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Alvvays: Antisocialites [Album Review]

Alvvays: Antisocialites [Album Review]

Polyvinyl Records [2017]

Fire Note Says: Alvvays’s second album is an indie pop delight.

Album Review: Alvvays made a splash three years ago with their self-titled debut. Their jangle pop was both interesting and fun, and it produced a couple of solid singles. The question is: will Alvvays be able to revisit those heights on album #2, Antisocialites?

The Toronto band, fronted by Molly Rankin, comes out of the gate with the soaring “In Undertow.” It’s an auspicious start to the album while being a song that ironically portends the end of a relationship. Alvvays seem to quickly answer the challenge that a sophomore album tends to offer. The confection that is “Lollipop (Ode To Jim)” is another high point. As in, it’s a pop gem that also tells the story of using psychedelics with a crush. Everyone lands safely by song’s end, true to the tone of the song.

The surprising highlight of the LP is “Not My Baby.” It doesn’t knock you over the head with a guitar lick or vocal hook as it begins. Rankin’s voice, one of the band’s clear strengths, delivers words with an understated resoluteness that speaks to the embracing of freedom. The serious tone that invades the song gives it a weight that other tracks are missing. “Not My Baby”is Alvvays at its best.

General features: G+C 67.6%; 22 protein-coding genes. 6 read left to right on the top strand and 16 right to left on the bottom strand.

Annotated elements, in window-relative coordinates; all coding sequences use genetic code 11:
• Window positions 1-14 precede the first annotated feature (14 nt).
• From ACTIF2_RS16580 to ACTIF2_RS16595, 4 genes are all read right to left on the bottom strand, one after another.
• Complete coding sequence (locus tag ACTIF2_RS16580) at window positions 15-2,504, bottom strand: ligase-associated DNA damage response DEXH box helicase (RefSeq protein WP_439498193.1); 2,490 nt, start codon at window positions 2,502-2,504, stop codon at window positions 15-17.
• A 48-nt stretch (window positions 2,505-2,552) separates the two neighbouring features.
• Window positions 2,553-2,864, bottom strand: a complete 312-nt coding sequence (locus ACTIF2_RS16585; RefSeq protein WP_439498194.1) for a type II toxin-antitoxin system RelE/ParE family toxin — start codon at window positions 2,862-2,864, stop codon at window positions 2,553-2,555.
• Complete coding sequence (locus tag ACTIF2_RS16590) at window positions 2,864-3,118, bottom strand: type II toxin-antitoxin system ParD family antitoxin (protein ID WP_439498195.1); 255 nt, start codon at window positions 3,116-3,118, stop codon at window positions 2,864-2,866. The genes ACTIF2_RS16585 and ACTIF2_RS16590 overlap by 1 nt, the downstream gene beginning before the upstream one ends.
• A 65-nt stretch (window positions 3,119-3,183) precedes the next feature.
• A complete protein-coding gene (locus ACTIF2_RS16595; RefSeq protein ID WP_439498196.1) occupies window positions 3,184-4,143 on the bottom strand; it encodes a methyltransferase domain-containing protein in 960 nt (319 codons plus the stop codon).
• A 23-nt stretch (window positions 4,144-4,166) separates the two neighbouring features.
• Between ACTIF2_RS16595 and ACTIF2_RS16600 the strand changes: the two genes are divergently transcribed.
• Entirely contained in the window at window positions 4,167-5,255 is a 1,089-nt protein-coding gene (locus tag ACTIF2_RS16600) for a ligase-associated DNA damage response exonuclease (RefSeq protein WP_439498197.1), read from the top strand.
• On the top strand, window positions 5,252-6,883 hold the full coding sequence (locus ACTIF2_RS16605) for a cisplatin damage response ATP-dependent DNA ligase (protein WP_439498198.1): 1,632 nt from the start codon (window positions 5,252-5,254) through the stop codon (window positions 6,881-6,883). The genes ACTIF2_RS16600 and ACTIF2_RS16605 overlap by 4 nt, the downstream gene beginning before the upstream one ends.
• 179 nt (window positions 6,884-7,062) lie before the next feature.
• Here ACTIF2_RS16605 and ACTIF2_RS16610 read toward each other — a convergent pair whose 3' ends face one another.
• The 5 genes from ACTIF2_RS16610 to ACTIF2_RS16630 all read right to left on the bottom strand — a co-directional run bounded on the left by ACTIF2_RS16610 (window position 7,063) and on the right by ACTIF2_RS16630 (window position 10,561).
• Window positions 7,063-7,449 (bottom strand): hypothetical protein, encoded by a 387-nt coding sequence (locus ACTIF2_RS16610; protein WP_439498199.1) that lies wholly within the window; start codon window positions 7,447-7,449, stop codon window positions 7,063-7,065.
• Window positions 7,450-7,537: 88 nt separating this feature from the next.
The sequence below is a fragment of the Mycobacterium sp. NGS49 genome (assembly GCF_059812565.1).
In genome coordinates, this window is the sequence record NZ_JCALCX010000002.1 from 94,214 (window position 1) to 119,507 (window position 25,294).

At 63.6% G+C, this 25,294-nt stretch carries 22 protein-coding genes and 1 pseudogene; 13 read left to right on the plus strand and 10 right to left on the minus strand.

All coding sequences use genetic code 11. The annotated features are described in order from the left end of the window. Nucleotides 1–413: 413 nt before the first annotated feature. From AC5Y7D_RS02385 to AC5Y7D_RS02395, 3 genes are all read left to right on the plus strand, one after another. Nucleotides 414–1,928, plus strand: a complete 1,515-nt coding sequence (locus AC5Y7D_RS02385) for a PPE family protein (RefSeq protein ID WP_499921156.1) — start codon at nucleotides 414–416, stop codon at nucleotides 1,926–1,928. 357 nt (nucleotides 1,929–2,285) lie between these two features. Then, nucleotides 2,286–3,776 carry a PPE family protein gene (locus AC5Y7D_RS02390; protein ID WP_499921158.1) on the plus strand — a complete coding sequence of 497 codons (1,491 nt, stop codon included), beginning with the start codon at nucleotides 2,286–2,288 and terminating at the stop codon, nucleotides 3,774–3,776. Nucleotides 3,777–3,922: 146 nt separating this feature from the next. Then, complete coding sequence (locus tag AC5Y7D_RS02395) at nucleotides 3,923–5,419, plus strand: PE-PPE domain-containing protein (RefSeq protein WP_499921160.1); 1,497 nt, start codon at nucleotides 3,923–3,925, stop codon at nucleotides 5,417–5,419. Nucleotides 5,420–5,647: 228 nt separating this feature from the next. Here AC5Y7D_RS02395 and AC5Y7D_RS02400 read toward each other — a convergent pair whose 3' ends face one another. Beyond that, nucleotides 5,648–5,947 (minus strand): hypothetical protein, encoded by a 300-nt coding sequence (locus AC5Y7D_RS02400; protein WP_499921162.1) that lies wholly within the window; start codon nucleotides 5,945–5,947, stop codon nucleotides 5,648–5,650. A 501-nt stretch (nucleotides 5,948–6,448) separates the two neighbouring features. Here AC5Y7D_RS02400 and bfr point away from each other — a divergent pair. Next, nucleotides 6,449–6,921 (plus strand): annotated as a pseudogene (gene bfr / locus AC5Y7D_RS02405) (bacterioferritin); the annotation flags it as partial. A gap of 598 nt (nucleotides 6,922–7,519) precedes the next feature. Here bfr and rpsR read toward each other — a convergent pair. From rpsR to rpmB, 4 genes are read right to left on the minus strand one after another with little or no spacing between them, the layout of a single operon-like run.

Listening to Antisocialites, it sounds like Camera Obscura and Best Coast have passed on the torch of cheery-but-not-really jangle pop to Alvvays. Unfortunately, Alvvays doesn’t have the stamina to keep up the momentum on each track. It’s still a lot of fun and offers a warm, bright spot for those who wish to visit.

Key Tracks: “In Undertow” / “Not My Baby” / ”Lollipop (Ode To Jim)”

Artists With Similar Fire: Camera Obscura / Best Coast / Liz Phair

Alvvays Website
Alvvays Facebook
Polyvinyl Records

– Reviewed by Matthew Heiner

Matthew Heiner

About The Author

Matthew Heiner

I appreciate being able to write for The Fire Note, as it gives me an excuse to keep up with what's happening in new music. By day I am a dad and a psychologist; I often use music as a way to connect with both my kids and my clients. One of my proudest moments as a father was when my 12-year-old daughter told me of her undying love for Radiohead.

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